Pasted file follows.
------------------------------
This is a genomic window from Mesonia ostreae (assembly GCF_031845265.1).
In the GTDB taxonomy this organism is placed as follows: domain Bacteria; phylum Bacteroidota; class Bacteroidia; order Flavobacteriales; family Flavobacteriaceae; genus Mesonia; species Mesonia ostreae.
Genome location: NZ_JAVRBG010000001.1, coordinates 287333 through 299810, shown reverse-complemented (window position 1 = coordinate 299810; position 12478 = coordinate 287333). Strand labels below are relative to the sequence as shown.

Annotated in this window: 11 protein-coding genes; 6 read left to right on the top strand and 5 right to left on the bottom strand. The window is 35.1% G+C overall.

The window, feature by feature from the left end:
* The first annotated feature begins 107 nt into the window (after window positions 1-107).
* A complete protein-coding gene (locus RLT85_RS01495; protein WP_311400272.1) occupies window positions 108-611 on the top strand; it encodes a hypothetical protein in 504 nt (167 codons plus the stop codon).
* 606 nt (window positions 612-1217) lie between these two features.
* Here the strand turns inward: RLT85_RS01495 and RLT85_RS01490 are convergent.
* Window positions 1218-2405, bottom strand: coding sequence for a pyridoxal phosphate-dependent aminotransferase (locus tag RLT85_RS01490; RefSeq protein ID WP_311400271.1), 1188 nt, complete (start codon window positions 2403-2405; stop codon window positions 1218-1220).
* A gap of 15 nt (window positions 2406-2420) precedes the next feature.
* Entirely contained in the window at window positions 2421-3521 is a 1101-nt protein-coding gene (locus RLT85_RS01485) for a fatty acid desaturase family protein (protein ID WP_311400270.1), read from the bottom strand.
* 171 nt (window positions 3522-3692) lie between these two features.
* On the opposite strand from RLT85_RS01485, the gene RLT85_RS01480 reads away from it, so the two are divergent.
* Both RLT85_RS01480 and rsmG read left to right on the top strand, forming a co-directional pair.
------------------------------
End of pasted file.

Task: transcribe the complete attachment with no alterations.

This is a genomic window from Mesonia ostreae (assembly GCF_031845265.1).
In the GTDB taxonomy this organism is placed as follows: domain Bacteria; phylum Bacteroidota; class Bacteroidia; order Flavobacteriales; family Flavobacteriaceae; genus Mesonia; species Mesonia ostreae.
Genome location: NZ_JAVRBG010000001.1, coordinates 287333 through 299810, shown reverse-complemented (window position 1 = coordinate 299810; position 12478 = coordinate 287333). Strand labels below are relative to the sequence as shown.

Annotated in this window: 11 protein-coding genes; 6 read left to right on the top strand and 5 right to left on the bottom strand. The window is 35.1% G+C overall.

The window, feature by feature from the left end:
* The first annotated feature begins 107 nt into the window (after window positions 1-107).
* A complete protein-coding gene (locus RLT85_RS01495; protein WP_311400272.1) occupies window positions 108-611 on the top strand; it encodes a hypothetical protein in 504 nt (167 codons plus the stop codon).
* 606 nt (window positions 612-1217) lie between these two features.
* Here the strand turns inward: RLT85_RS01495 and RLT85_RS01490 are convergent.
* Window positions 1218-2405, bottom strand: coding sequence for a pyridoxal phosphate-dependent aminotransferase (locus tag RLT85_RS01490; RefSeq protein ID WP_311400271.1), 1188 nt, complete (start codon window positions 2403-2405; stop codon window positions 1218-1220).
* A gap of 15 nt (window positions 2406-2420) precedes the next feature.
* Entirely contained in the window at window positions 2421-3521 is a 1101-nt protein-coding gene (locus RLT85_RS01485) for a fatty acid desaturase family protein (protein ID WP_311400270.1), read from the bottom strand.
* 171 nt (window positions 3522-3692) lie between these two features.
* On the opposite strand from RLT85_RS01485, the gene RLT85_RS01480 reads away from it, so the two are divergent.
* Both RLT85_RS01480 and rsmG read left to right on the top strand, forming a co-directional pair.